Are equity savings funds worth your time? A look at their expense ratios

Edelweiss Equity Savings Fund completed four years in October 2018. What’s so special about it? This was the first equity savings fund launched in India that promised to give a mutual fund monthly income scheme (MIP) type of returns to investors, but with equity taxation.

Today, there are 16 schemes in this category with a collective size of Rs 21,350 crore. Last year when the capital market regulator, Securities and Exchange Board of India (SEBI) came out with a circular that re-classified MF categories where it told all MFs to classify all their schemes into, ‘equity savings’ was one of the categories.

These are schemes that invest in a mix of equities and fixed income instruments and about a third of their portfolios in arbitrage opportunities. Put the arbitrage and equity components together and the fund’s overall equity exposure hits 65 percent, which qualifies it to earn equity taxation.

For years, fund houses have sold MIP to investors with an aim to give them some sort of a regular income in form of dividends. In reality, MIPs have been a misnomer. They do not and cannot assure monthly income.

But that wasn’t the only problem with MIPs, now known as conservative hybrid fund after SEBI re-classified mutual fund schemes. They are taxed like debt funds. Withdrawals within three years attract short-term capital gains tax as per your income tax brackets and 20 percent long-term capital gains tax with indexation benefits if you hold on to your units for more than three years.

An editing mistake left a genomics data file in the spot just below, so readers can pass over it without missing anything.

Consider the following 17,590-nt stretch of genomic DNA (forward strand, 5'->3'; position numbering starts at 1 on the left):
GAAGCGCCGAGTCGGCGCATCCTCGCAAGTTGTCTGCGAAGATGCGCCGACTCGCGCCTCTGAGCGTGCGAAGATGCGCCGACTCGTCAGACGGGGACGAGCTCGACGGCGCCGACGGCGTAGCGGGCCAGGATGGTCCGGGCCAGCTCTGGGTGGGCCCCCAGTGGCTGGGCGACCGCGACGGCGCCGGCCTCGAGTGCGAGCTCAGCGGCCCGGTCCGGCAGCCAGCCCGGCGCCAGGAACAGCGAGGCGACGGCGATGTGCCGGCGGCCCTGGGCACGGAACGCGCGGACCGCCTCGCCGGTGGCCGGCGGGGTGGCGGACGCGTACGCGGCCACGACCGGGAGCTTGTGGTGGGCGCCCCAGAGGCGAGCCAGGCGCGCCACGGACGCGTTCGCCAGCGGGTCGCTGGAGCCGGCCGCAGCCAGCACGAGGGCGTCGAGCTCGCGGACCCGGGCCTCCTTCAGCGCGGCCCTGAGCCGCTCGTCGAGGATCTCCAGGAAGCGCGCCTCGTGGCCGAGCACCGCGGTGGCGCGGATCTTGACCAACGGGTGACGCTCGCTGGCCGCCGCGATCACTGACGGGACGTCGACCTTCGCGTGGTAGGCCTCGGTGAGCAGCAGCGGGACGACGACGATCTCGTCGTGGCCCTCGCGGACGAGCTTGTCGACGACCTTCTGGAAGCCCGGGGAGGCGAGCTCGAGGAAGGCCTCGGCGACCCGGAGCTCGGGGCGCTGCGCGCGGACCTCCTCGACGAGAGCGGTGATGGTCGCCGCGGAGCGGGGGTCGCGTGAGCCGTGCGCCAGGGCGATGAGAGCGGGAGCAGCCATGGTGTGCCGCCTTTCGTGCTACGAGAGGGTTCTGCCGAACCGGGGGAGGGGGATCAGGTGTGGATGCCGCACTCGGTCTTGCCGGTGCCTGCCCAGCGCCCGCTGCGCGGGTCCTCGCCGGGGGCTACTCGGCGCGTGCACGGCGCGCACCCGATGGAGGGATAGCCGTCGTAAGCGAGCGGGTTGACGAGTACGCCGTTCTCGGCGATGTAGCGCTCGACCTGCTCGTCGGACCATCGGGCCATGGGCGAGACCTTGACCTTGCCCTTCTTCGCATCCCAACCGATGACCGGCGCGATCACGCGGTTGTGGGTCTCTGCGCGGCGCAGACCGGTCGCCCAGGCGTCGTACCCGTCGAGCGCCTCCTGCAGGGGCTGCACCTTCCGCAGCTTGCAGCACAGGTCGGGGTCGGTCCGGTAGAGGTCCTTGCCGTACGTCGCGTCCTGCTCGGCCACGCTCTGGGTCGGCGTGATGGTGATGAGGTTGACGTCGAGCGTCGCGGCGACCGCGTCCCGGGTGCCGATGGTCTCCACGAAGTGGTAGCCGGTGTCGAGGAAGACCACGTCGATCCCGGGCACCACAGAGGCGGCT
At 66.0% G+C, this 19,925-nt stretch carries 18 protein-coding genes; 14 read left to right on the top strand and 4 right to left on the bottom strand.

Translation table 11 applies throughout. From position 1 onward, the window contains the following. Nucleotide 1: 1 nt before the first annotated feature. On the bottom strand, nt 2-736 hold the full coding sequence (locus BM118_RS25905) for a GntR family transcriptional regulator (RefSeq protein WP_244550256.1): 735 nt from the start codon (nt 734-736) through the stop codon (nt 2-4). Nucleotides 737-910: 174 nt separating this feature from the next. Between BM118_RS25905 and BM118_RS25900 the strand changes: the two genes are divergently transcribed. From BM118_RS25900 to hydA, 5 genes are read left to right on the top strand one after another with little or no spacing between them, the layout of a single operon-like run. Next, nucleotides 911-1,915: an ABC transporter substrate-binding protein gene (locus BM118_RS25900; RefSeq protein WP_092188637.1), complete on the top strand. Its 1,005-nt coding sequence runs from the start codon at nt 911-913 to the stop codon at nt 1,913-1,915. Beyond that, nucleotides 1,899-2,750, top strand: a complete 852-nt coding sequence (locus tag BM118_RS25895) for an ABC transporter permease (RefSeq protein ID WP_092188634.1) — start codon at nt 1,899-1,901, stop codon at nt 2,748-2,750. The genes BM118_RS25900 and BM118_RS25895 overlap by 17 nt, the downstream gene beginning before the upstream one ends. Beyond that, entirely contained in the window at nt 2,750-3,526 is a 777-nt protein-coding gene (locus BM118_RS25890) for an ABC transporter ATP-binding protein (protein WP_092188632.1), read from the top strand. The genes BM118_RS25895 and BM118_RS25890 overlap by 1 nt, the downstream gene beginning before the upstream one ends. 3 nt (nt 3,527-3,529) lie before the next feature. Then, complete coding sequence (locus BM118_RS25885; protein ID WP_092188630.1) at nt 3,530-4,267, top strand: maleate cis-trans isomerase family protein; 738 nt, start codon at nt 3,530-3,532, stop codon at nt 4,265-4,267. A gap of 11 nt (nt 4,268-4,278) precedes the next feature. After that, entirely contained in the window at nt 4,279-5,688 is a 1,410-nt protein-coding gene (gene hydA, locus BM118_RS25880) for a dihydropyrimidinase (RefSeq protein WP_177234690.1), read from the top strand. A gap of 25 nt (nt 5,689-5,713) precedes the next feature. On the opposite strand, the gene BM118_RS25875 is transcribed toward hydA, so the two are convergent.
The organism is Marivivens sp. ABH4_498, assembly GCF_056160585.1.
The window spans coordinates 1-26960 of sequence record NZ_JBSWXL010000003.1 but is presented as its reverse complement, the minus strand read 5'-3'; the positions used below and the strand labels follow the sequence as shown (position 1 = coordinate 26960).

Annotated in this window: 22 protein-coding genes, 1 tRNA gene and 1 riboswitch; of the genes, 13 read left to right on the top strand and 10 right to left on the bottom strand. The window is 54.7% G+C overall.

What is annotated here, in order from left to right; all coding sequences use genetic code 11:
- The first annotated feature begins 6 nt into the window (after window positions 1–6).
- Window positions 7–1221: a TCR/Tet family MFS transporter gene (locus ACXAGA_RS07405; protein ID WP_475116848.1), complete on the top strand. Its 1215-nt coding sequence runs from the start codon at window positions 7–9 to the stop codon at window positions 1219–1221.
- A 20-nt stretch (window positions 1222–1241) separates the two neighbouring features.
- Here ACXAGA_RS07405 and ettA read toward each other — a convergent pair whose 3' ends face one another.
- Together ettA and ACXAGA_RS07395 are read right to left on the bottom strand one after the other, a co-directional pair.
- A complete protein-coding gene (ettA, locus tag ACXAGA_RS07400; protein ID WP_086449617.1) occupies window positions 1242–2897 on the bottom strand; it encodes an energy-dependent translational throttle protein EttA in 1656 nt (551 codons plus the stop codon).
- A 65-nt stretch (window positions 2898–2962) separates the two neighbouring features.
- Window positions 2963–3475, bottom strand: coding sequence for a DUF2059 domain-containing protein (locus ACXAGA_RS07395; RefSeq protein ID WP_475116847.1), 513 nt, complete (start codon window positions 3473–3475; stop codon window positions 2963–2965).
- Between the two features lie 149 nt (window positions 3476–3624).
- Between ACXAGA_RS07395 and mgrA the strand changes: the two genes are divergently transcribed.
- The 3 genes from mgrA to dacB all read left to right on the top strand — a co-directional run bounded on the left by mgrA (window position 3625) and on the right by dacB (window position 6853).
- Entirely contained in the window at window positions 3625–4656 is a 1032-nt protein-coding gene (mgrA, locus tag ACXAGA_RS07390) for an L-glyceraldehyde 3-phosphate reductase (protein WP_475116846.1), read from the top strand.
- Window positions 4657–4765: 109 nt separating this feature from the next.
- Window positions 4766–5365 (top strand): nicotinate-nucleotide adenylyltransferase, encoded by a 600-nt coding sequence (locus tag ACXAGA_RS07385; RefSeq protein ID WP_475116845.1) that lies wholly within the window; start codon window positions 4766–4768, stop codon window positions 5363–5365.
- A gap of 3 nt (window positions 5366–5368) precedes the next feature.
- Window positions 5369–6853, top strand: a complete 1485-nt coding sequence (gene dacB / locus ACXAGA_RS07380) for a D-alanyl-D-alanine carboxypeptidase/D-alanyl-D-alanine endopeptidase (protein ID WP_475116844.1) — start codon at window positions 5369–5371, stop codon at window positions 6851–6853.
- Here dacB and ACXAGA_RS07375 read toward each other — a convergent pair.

Equity savings funds were a sort of innovation that aimed to give MIP-type of returns, but with an equity taxation twist. The question is, have equity savings funds worked? And, do they make sense or are they too complex?

Performance on par

Although many equity savings funds’ records show that they were launched many years ago, they were actually different funds before. And they later turned into equity savings funds. Therefore, if you wish to see their track record, check out their performance since 2014. That’s not much of a history to begin with, but let’s see how they’ve done so far.

Apart from comparing them against conservative hybrid fund, we also compared their performances against short-term debt funds. Between 2014 and now, we checked out a series of 1-year returns with a gap of a month, November 2017 to November 2018, October 2017 to October 2018 and so on.

Equity savings funds outperformed short-term bond funds 25 out of 40 times. When compared with conservative hybrid funds, equity savings funds outperformed just 12 of 40 times, as per Value Research’s data.

We avoided all those funds that changed their character after SEBI’s re-classification exercise because such schemes’ past performances are irrelevant as they had different mandates back then.

“On a post-tax basis, because of its equity status, equity savings funds would be bit lucrative, but not much, especially given the fact that from this year, equity funds (and by virtue, equity savings funds) also now attract 10 percent long-term capital gains tax,” says Kaustubh Belapurkar, director, fund research, Morningstar India, a US-headquartered MF tracking and research firm.

A complex portfolio

But a better taxation status is no guarantee to winning returns. Since equity savings funds typically hold 30 percent in equities, they are prone to market volatility. Also within their equity holdings, how much large-cap stocks and how much mid-cap stocks they hold also make a difference to their performance.